How To Save Money: Tips, Goals & More

Starting to save money is a big step toward taking control of your finances. In this first chapter of our savings series, we’ll break down the process in a simple way.

Even though saving money might seem easy, it’s not always simple in practice. In fact, by the end of 2020, about 34% of people in the US had less than $1,000 in their savings accounts. If you find yourself in a similar situation or wish you had more saved up, you’re not alone.

But don’t worry! This guide is here to help. With some money-saving tips to follow, growing your savings can become easier. We’ll guide you through the important steps to start saving money, and we’ll answer common questions like how much you should aim to save and how to make the most of your efforts. Let’s get started on your saving journey!

Key InformationSummary
Importance of Saving MoneySaving money is a crucial aspect of financial well-being. Despite its apparent simplicity, many struggle with saving – 34% of Americans had <$1,000 in savings.
Savings TerminologyUnderstand terms like Deposits, Starting Balance, Ending Balance, Monthly Contributions, Initial Investment, Years to Grow, Compound Interest, etc.
Saving vs. InvestingDistinguish between saving (putting money aside) and investing (growing wealth through assets).
How Much Money to SaveDetermine your personal savings rate based on your financial goals, considering income, expenses, and objectives.
Practical Ways to Start SavingTips include budgeting, using apps, switching services, minimizing expenses, energy reduction, meal planning, making coffee at home, refinancing, etc.
Tips for Maximizing Savings EffortsStrategies for better saving: set goals, budget, use interest-bearing accounts, automate deposits, reward yourself, use surplus funds, explore investments.
Make Lifestyle Changes for SavingEmbrace simple lifestyle changes to grow funds, cover expenses, and achieve long-term goals. Tools like Mint app can aid tracking and achieving goals.

➤ Understanding Savings Terminology

Let’s get familiar with some important savings terms before we dive in:

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Deposits

Deposits are the money you put into your savings account. This can include:

  • Cash or check deposits in person
  • Transfers made online
  • Interest or profit added to your account by the bank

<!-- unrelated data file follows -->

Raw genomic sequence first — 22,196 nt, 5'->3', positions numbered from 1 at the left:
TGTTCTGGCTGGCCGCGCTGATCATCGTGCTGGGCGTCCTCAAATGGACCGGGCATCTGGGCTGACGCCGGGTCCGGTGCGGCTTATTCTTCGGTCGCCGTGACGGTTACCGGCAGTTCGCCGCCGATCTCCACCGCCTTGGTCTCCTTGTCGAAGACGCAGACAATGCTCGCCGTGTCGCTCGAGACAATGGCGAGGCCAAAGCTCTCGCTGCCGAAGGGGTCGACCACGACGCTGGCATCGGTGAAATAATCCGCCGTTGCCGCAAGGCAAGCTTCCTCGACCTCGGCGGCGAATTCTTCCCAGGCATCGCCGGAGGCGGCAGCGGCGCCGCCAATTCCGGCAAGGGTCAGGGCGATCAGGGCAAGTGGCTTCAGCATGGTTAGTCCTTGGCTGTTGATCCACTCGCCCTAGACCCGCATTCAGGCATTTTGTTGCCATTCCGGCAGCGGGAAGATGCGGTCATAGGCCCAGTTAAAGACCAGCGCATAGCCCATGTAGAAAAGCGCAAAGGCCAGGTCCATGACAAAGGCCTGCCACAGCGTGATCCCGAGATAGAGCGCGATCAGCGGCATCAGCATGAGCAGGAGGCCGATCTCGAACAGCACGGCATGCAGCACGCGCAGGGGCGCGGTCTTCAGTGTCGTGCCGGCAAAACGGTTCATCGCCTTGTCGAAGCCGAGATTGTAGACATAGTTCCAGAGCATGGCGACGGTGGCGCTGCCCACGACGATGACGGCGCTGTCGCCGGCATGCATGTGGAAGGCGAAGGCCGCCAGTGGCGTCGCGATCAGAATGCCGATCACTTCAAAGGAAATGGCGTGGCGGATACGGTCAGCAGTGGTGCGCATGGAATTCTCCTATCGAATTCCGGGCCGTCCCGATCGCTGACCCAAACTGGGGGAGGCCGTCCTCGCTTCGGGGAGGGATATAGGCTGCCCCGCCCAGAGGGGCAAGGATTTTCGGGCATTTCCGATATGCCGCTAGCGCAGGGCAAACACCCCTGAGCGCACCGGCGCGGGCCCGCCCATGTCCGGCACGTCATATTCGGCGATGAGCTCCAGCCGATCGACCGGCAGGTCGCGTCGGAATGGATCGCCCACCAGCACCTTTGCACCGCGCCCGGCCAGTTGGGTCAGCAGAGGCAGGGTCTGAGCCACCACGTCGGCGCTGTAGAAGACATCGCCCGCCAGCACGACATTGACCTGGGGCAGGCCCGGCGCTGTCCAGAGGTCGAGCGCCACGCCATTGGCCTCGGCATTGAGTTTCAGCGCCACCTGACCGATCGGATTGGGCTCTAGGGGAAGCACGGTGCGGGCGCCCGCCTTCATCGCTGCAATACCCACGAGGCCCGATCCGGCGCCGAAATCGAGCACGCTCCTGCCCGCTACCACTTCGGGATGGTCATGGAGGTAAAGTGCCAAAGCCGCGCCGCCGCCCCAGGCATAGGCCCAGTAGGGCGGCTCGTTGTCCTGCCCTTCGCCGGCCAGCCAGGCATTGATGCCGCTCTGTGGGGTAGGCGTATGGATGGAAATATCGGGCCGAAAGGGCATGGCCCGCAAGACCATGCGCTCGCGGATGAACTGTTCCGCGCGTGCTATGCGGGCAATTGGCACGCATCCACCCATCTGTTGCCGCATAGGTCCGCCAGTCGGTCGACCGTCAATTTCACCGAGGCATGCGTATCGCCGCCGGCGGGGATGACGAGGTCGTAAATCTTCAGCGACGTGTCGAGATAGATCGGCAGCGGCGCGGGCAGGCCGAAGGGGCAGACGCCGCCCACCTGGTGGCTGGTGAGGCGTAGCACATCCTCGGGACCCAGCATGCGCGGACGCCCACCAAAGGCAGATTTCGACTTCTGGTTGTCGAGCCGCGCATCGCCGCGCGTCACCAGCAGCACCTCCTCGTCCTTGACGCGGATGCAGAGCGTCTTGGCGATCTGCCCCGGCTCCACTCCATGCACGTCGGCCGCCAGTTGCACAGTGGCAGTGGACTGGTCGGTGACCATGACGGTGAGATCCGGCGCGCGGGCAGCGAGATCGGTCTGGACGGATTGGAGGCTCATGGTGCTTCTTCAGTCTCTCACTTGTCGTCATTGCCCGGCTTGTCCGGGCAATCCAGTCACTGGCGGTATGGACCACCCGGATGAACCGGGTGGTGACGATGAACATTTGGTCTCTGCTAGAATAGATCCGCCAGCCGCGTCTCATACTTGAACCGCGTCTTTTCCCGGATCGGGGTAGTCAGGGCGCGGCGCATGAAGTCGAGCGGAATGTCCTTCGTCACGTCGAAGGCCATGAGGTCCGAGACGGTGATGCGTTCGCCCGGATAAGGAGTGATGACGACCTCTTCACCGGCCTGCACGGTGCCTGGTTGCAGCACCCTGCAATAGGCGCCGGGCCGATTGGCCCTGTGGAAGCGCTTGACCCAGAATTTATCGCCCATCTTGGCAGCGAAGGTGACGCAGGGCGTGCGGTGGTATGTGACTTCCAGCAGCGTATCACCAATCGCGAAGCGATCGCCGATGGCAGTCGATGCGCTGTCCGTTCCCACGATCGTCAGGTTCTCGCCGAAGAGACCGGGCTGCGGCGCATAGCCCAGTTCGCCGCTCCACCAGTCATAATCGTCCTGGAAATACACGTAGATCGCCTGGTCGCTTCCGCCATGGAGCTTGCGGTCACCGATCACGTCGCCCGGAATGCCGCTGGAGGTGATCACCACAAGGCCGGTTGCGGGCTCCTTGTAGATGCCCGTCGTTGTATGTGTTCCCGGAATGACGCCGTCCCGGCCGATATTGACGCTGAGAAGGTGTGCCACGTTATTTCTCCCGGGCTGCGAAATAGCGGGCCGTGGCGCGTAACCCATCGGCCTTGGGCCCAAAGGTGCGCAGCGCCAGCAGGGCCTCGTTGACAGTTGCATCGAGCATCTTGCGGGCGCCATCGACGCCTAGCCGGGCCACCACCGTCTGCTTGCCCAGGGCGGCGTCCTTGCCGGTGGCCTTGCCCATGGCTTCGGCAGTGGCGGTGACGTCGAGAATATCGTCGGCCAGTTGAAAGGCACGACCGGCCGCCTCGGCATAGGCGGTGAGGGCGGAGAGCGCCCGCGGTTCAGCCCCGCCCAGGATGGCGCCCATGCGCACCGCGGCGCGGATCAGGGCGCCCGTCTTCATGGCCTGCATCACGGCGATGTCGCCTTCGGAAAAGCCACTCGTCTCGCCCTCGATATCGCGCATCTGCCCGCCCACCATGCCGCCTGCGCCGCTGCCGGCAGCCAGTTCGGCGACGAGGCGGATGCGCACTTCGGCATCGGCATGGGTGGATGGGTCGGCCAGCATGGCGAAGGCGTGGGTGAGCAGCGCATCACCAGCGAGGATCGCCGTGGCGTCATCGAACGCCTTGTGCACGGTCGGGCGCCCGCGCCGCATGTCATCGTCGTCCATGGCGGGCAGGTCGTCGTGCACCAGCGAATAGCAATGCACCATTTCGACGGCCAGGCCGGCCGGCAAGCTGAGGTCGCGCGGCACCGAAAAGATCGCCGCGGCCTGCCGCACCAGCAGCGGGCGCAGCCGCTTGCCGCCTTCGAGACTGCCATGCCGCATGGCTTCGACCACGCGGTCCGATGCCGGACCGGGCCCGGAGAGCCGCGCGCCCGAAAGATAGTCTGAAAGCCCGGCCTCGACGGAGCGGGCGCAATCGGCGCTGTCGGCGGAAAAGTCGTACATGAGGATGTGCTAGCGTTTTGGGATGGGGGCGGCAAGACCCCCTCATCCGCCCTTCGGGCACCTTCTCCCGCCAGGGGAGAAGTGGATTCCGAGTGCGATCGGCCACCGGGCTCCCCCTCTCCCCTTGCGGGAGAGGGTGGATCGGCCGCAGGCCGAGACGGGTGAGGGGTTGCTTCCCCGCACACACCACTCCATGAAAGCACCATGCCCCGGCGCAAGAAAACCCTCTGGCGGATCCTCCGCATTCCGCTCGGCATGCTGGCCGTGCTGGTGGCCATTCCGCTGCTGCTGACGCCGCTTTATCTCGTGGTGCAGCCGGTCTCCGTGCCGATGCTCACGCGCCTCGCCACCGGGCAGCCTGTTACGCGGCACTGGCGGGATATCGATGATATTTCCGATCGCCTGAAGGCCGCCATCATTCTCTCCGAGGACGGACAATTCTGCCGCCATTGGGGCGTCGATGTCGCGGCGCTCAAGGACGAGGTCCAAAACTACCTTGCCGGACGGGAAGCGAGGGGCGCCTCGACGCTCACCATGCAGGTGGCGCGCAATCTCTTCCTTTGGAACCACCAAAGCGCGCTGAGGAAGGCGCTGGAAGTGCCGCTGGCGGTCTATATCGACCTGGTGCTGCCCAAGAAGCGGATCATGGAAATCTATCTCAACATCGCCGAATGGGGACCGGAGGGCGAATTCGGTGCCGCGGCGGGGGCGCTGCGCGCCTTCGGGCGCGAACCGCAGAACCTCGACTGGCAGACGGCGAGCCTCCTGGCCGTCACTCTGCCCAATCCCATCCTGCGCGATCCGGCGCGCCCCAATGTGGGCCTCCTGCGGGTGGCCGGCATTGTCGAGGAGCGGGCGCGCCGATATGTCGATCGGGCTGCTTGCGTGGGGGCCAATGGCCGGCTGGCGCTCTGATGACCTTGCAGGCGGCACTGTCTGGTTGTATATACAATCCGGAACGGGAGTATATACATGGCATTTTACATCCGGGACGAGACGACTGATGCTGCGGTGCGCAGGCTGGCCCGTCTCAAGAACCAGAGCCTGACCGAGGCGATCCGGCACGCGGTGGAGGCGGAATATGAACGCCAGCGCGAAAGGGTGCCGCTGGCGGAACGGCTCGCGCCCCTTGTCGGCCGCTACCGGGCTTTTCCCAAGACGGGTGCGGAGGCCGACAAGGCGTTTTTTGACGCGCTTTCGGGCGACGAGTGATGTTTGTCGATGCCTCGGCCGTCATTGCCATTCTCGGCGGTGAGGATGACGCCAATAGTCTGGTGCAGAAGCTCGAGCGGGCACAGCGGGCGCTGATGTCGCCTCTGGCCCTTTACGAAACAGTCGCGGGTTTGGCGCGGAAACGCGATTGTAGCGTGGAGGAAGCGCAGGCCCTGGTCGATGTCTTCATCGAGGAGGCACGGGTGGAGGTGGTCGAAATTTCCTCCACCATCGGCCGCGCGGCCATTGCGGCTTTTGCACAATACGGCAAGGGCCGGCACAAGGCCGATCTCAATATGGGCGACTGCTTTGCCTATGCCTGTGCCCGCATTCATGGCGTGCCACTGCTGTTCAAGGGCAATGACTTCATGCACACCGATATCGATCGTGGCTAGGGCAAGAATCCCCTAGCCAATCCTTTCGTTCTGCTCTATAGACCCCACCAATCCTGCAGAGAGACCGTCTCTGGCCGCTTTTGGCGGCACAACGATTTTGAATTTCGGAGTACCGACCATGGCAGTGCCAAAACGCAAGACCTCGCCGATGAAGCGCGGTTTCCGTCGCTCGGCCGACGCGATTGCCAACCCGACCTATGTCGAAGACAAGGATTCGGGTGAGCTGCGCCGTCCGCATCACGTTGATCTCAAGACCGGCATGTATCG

Starting Balance

When you open a savings account, your starting balance is the amount you begin with. Some banks require a minimum starting balance to avoid fees.

Ending Balance

Your ending balance is the final amount in your account at the end of a statement period. It’s what’s left after your planned contributions.

Monthly Contributions

These are the regular payments you add to your savings account each month. It’s part of your budget and savings plan.

Initial Investment

When you start your savings plan, this is the first amount you put in. It helps kick-start your interest earnings. Some banks ask for this to meet their minimum balance requirement.

Years to Grow

This is how long you let your savings plan work. It accumulates through your contributions and interest.

Compound Interest

It’s interest on top of the interest you’ve already earned. Some accounts offer it daily, while others do it less often. Even small contributions matter, so choose accounts that provide it.

Annual Interest Rate

This is the yearly rate at which your interest and fees are calculated.

Annual Percentage Yield (APY)

APY is the interest rate on savings accounts, including compound interest. It gives you an idea of how much you can earn over time.

Now that you’re familiar with these terms, let’s explore how to start saving money!

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➤ Saving vs Investing: What’s the Difference?

As you learn about managing your finances, you might come across the terms “saving” and “investing.” They have distinct meanings, but it can be tricky to tell them apart, especially when you’re just starting to learn about saving for your future.

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Let’s break down the differences between them:

Saving:

Saving means putting your money into a safe place where you can access it quickly. This builds your safety net for emergencies and big purchases, usually from your regular income like paychecks. When you save, your money grows slowly and steadily over time as you keep adding to it.

Investing:

Investing is about growing your wealth by putting your money into assets like stocks, bonds, and real estate. It can lead to significant returns, but there’s also a risk of losing money depending on how the market behaves. Many people also invest in real estate to increase its value or earn rental income.

Key Differences:

  1. Accessibility:
    • Saving lets you access your money quickly from a checking or savings account.